We figure out a lot about the people around us from what they do rather than what they say. The actions people take say a lot about what they truly want, while the statements people make may not reflect what they truly believe. That is why we prefer people who ‘walk the walk’ over those who ‘talk the talk,’ and we push people to ‘put their money where their mouth is.’
What allows us to figure out what people really like from their actions? When do we learn to do that?
This question was taken up in a paper by Tamar Kushnir, Fei Xu, and Henry Wellman in an August, 2010 paper in Psychological Science.
They start with a simple example. You can figure out whether people’s actions tell you what they like when there is a clear choice in the world and people do something systematic in that case. Imagine you go to a candy store and all they have is chocolate. You bring your friend to the store and tell her to buy something. She buys chocolate. It is hard to say from this choice that she really likes chocolate. All there was in the whole store was chocolate. Maybe she prefers Gummi Worms, but they weren’t available.
But, what if you take your friend to a store that has chocolate on every aisle, but then there is also one display case with Gummi Worms. Now, if she buys Gummi Worms, you can safely assume she really likes them. After all, if she just grabbed something in the store by chance, she probably would have gotten chocolate. The fact that she picked something rare in the store means that she must really like it.
Perhaps this isn’t so surprising, but Kushnir, Xu, and Wellman looked at whether 3- and 4-year-olds could reason in the same way. They had children in the study look at a box of toys. Some boxes only had one kind of toy in them (like soft baseballs). Another box had two toys in it (like soft baseballs and soft basketballs). A third box also had two types of toys, but there were mostly toys of one type and a few of the other (a lot of soft basketballs and just a few soft baseballs).
Now, the children watched as a puppet took five toys out of the box. In each case, the puppet took five of one type of toy out of the box (say, soft baseballs). Then, the puppet went away. The child was shown three toys, the two from the boxes and a third that they had never seen before (like a green golf ball). The puppet came back, and the child was asked to give the puppet the toy it liked best.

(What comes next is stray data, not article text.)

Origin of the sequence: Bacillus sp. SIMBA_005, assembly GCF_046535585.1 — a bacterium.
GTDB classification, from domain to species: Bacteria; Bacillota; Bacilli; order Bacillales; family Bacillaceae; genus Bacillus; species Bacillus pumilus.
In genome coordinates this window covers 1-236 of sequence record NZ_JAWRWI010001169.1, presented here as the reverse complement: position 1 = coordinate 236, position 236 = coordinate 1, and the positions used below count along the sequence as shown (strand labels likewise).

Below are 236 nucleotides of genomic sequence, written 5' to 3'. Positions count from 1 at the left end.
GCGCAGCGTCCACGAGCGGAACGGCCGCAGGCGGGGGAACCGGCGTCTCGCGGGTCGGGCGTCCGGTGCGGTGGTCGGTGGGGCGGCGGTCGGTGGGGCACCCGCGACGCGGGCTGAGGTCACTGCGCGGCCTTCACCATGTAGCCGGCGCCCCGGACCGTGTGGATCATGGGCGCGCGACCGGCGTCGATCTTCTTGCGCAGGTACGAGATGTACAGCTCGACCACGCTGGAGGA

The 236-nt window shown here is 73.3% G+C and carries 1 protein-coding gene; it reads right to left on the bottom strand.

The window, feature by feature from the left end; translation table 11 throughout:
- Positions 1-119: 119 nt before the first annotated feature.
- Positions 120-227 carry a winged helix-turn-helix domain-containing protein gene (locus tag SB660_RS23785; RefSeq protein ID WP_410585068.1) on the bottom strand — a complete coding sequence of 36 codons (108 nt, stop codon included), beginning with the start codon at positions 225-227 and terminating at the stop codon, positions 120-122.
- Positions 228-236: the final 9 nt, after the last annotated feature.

The children were quite smart about this. When the box only had toys of one type, then the children gave the puppet each of the three toys about equally often. That is, they seemed to realize that the puppet had no choice but to pick one type of toy, and so that didn’t tell them much about what the puppet really liked.
When the box had two types of toys and there were many more of one type than the other and the puppet consistently picked the rare toy, then the children almost always gave the puppet the toy it had picked.
When the box had the same amount of each kind of toy, then the children also gave the puppet the toy it had picked, but they did so a bit less consistently than when the toy was really rare.
This result (as well as the results of a follow-up study with 20-month-old infants in the same paper), suggest that humans are very good at figuring out what other people want just from what they do.
It is important that we have this ability from fairly early in life. The psychologist Mike Tomasello has argued that humans are very good at passing along culture, because children are able to figure out why people are doing what they do from watching what people are doing. As a result, children learn quickly how to perform actions that will allow them to achieve desirable goals.
In addition, in order to figure out how to succeed in our social groups, we have to be able to predict what people will do in the future. By using people’s actions as a guide to their thoughts and preferences, young children help to fit themselves into their network of caregivers and friends.